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Secretary of Labor Thomas E. Perez
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News Release

OSHA News Release: [09/19/2012]
Contact Name: Leni Fortson or Joanna Hawkins
Phone Number: (215) 861-5102 or x5101
Release Number: 12-1815-PHI

US Labor Departmentís OSHA cites Mt. Lookout, W.Va., contractor for fall and other hazards at Tridelphia, W.Va., work site

MT. LOOKOUT, W.Va. — The U.S. Department of Labor's Occupational Safety and Health Administration has cited Roger Shortridge Construction, based in Mt. Lookout, for one willful and two serious violations at a Tridelphia work site. OSHA initiated an investigation in March after a compliance officer observed fall hazards while conducting an inspection of another contractor at the work site. Proposed penalties total $47,400.

The willful violation is failing to ensure that employees use fall protection when working on a steep roof. A willful violation is one committed with intentional knowledge or voluntary disregard for the law's requirements, or with plain indifference to worker safety and health. The citation carries a $42,000 penalty.

The serious violations involve failing to initiate and maintain a safety and health program, as well as to ensure the use of eye protection. A serious violation occurs when there is substantial probability that death or serious physical harm could result from a hazard about which the employer know or should have known. The citations carry $5,400 in penalties.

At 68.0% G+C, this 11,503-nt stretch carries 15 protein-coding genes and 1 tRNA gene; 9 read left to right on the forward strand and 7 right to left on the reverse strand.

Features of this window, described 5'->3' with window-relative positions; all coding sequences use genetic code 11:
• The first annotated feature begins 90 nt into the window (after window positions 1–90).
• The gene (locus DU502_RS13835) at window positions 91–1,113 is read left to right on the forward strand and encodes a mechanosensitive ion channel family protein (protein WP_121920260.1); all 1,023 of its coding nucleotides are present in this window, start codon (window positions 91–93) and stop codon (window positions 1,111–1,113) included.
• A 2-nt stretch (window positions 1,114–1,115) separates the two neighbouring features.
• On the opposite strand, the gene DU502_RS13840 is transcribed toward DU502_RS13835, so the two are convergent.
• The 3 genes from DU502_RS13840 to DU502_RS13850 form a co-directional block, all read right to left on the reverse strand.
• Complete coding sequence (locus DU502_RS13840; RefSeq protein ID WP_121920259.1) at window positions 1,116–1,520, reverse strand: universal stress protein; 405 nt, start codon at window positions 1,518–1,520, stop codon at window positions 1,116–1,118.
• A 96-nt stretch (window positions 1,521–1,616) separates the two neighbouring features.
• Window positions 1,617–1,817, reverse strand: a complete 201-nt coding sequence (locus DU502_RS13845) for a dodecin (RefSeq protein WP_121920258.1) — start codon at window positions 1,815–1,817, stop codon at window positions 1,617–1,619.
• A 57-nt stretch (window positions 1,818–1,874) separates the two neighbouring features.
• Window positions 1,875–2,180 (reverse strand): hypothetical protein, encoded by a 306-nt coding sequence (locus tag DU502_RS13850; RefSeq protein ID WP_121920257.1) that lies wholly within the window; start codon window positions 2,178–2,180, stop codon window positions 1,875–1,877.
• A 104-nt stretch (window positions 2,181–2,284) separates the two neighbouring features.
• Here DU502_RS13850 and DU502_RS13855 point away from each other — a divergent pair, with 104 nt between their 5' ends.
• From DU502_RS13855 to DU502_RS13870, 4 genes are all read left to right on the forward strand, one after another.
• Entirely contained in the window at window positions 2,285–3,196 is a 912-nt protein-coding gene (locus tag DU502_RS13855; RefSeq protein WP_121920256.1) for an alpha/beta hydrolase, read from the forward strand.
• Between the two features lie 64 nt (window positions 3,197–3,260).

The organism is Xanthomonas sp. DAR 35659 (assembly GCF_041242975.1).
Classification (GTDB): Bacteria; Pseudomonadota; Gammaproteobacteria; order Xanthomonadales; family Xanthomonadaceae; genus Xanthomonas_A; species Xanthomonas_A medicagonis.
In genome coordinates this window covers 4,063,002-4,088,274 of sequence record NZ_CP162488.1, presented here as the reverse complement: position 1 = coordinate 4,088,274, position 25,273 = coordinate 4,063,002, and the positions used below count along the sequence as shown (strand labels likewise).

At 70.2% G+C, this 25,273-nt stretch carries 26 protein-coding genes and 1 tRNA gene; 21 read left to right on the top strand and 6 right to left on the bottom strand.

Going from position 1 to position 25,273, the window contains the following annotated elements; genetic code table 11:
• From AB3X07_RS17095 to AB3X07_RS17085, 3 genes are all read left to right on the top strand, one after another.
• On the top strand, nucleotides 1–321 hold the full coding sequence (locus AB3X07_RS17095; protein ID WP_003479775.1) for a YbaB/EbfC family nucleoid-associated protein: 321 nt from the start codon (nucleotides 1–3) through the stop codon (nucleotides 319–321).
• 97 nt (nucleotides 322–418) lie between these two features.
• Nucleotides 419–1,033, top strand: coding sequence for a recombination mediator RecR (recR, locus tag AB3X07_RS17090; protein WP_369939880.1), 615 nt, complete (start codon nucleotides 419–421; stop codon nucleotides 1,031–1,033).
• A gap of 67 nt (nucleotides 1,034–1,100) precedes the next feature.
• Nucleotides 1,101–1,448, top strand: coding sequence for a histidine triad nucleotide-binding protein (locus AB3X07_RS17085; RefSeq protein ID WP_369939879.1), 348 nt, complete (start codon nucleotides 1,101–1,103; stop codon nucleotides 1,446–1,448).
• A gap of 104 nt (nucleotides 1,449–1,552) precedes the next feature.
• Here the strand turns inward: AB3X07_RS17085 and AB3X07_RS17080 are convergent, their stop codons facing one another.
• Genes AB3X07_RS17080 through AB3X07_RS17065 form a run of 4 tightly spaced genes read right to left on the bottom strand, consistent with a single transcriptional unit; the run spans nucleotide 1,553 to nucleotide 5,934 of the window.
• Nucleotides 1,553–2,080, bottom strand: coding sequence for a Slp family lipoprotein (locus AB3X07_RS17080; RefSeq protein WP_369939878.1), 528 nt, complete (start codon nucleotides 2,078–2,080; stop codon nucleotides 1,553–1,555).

"Fall hazards are a leading cause of death in the construction industry, and therefore it is critical that employers provide workers with proper fall protection," said Prentice Cline, director of OSHA's Charleston Area Office. "Employers are responsible for ensuring safe and healthful workplaces, and will be held legally accountable when they fail to do so."

In April, Secretary of Labor Hilda L. Solis announced a campaign to provide employers and workers with lifesaving information and educational materials about working safely from ladders, scaffolds and roofs in an effort to prevent deadly falls in the construction industry. In 2010, more than 10,000 construction workers were injured as a result of falling while working from heights, and more than 250 workers were killed. OSHA's fall prevention campaign was developed in partnership with the National Institute of Occupational Safety and Health and NIOSH's National Occupational Research Agenda program. More information on fall protection standards is available in English and Spanish at http://www.osha.gov/stopfalls.

Roger Shortridge Construction, which employed five employees at the work site, has 15 business days from receipt of the citations to comply, request an informal conference with the OSHA area director, or contest the findings before the independent Occupational Safety and Health Review Commission.

To ask questions, obtain compliance assistance, file a complaint, or report workplace hospitalizations, fatalities or situations posing imminent danger to workers, the public should call OSHA's toll-free hotline at 800-321-OSHA (6742) or the agency's Charleston office at 304-347-5937.

Under the Occupational Safety and Health Act of 1970, employers are responsible for providing safe and healthful workplaces for their employees. OSHA's role is to ensure these conditions for America's working men and women by setting enforcing standards, and providing training, education and assistance. For more information, visit http://www.osha.gov.